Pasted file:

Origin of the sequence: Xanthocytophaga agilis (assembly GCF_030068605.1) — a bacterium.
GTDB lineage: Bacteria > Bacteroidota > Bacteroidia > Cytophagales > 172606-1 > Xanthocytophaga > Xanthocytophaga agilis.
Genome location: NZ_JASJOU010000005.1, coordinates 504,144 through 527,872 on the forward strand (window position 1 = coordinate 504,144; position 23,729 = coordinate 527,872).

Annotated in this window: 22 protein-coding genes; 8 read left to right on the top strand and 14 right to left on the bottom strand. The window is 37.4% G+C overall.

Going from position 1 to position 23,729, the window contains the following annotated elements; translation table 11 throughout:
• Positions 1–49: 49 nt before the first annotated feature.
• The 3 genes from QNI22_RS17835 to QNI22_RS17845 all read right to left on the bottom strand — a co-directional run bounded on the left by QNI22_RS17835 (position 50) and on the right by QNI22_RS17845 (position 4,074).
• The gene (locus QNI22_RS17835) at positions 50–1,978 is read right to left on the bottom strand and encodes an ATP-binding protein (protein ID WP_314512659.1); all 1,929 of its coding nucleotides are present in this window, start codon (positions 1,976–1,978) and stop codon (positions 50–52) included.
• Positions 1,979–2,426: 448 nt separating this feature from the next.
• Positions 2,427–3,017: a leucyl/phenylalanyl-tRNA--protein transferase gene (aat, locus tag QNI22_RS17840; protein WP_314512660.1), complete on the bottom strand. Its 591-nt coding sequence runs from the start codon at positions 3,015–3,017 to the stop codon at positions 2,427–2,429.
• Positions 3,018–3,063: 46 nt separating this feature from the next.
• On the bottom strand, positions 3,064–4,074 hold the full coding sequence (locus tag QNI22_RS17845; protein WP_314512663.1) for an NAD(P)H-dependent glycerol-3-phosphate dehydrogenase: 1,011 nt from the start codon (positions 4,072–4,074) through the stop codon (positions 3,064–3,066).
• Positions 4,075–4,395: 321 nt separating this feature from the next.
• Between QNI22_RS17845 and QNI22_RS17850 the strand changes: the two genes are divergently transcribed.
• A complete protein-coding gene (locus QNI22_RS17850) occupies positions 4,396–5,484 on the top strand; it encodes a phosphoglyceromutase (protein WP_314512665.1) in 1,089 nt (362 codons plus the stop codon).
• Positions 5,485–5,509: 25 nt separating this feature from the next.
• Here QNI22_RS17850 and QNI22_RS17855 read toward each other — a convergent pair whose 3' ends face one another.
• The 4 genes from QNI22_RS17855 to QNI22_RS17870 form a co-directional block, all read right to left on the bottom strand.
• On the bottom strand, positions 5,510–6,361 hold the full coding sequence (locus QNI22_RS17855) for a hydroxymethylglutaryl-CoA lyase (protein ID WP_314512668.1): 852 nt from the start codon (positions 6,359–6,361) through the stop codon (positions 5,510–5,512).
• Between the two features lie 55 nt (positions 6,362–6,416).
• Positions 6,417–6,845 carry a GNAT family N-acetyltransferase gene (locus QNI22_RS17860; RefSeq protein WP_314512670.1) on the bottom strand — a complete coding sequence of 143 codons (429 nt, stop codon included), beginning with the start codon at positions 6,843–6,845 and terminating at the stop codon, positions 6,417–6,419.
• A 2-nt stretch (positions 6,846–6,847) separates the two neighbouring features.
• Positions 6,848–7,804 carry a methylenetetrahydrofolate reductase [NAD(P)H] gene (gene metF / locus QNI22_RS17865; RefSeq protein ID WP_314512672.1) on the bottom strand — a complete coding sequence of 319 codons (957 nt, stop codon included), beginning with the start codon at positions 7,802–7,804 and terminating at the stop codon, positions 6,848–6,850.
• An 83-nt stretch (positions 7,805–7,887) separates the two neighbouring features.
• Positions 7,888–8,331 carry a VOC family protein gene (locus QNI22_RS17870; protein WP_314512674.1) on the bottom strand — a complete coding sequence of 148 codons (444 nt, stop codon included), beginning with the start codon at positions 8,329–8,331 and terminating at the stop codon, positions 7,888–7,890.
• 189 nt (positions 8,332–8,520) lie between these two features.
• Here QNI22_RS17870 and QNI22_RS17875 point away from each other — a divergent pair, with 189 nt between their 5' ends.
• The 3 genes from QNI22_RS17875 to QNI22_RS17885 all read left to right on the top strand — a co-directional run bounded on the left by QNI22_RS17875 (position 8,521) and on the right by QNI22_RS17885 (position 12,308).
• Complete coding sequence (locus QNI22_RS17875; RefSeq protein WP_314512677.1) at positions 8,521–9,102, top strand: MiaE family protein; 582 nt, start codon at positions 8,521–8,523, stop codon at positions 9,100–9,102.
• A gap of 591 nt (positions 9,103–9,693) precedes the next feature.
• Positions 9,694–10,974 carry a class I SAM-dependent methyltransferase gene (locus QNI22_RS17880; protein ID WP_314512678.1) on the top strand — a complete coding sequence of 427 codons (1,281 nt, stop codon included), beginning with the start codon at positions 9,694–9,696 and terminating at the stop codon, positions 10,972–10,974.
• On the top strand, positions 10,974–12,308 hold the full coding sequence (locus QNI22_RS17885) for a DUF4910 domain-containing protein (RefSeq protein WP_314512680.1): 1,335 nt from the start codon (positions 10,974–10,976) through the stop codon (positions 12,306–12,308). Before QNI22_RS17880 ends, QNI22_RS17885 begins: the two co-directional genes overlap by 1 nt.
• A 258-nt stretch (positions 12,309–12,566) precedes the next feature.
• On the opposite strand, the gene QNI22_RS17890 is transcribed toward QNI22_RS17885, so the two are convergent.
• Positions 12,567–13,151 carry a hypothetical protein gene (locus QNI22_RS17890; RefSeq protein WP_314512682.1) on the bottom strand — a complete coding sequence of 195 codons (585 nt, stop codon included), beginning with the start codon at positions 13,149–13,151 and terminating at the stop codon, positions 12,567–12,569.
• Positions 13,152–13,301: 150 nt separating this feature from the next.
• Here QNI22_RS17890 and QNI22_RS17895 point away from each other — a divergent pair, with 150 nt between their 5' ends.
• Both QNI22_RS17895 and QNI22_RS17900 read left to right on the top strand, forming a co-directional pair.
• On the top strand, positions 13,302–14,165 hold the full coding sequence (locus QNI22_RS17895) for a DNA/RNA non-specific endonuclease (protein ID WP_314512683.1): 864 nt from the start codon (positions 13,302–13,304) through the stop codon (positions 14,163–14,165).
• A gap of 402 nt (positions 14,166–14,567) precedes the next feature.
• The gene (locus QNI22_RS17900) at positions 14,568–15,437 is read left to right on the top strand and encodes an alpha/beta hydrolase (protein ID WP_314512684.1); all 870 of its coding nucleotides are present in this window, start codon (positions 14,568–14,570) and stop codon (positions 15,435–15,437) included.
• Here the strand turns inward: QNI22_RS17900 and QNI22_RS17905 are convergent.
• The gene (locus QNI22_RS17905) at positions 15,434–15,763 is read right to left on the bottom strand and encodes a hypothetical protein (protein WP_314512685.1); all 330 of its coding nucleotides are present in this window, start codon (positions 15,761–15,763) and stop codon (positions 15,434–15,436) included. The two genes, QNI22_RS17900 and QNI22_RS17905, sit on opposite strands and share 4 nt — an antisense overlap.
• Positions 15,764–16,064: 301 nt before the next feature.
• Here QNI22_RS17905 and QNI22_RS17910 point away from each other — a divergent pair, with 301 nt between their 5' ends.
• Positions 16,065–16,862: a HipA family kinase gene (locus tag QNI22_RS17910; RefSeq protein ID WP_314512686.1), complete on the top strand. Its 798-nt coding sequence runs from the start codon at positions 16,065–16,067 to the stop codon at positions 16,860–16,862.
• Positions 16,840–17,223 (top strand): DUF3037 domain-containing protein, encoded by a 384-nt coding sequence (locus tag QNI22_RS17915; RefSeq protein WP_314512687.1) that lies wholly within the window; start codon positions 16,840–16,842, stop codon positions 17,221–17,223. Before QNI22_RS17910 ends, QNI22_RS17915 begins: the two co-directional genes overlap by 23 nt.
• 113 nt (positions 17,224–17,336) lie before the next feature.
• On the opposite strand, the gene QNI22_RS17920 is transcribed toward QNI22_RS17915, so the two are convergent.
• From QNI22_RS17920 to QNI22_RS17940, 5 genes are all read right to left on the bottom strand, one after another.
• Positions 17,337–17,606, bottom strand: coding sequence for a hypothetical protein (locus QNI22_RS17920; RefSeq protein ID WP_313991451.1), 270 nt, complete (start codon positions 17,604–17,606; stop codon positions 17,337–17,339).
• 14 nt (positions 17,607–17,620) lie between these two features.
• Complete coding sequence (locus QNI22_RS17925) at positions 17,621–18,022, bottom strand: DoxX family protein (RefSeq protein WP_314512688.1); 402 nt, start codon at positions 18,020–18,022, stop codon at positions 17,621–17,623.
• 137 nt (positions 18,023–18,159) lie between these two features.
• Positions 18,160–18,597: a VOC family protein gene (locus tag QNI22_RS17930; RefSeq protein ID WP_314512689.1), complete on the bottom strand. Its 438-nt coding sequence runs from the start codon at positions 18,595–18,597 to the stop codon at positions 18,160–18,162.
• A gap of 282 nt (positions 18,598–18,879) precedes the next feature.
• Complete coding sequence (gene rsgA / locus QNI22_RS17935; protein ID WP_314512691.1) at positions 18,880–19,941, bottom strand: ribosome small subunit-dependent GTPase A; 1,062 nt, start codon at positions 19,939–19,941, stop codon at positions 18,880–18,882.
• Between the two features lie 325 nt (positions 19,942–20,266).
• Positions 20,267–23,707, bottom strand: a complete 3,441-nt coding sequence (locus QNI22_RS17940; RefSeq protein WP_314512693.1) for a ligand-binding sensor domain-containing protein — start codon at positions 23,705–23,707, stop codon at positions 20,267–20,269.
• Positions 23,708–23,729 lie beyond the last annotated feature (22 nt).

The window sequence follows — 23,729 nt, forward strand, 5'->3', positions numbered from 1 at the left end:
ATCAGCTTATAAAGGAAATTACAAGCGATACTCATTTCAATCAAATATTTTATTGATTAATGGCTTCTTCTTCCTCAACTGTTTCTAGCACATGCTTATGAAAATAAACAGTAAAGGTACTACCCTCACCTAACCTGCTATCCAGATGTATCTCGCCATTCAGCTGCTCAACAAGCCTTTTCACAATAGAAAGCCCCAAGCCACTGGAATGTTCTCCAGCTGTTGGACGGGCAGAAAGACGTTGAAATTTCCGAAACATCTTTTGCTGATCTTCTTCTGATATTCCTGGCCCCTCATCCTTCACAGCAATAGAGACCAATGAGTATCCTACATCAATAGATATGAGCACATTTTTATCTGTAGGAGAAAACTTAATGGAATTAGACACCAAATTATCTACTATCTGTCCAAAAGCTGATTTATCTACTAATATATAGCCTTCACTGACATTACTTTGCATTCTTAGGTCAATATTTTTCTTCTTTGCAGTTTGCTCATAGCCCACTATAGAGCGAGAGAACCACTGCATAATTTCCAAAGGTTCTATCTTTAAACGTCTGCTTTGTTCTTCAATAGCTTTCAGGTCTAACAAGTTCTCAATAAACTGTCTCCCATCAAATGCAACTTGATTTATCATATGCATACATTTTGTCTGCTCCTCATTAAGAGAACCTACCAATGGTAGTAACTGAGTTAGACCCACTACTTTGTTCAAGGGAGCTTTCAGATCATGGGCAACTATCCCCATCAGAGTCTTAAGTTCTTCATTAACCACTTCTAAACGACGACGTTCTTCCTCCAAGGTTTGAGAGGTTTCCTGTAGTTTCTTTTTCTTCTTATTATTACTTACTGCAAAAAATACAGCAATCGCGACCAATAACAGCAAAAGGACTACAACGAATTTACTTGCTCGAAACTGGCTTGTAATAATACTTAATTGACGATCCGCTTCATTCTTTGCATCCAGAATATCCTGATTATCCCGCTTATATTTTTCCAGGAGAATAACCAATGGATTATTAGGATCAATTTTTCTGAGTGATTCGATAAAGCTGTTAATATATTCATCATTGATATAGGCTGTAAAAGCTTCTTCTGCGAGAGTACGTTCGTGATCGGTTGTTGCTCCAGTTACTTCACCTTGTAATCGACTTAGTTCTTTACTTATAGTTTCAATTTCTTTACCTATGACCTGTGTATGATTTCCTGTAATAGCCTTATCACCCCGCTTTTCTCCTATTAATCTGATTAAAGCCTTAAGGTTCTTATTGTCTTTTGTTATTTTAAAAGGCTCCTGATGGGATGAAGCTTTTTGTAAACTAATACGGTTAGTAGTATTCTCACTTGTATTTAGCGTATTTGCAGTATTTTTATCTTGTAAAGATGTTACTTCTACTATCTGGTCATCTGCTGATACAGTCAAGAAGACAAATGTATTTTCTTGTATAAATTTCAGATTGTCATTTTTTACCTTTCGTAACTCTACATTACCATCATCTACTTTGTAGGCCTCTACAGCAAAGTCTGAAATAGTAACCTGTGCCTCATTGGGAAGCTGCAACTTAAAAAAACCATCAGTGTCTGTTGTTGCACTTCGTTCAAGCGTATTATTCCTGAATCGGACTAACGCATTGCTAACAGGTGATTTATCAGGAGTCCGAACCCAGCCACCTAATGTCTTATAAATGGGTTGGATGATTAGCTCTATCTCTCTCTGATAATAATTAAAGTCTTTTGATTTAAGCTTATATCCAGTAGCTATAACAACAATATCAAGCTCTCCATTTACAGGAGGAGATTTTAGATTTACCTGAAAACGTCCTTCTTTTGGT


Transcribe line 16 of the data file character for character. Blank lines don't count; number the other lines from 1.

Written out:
• Positions 5,485–5,509: 25 nt separating this feature from the next.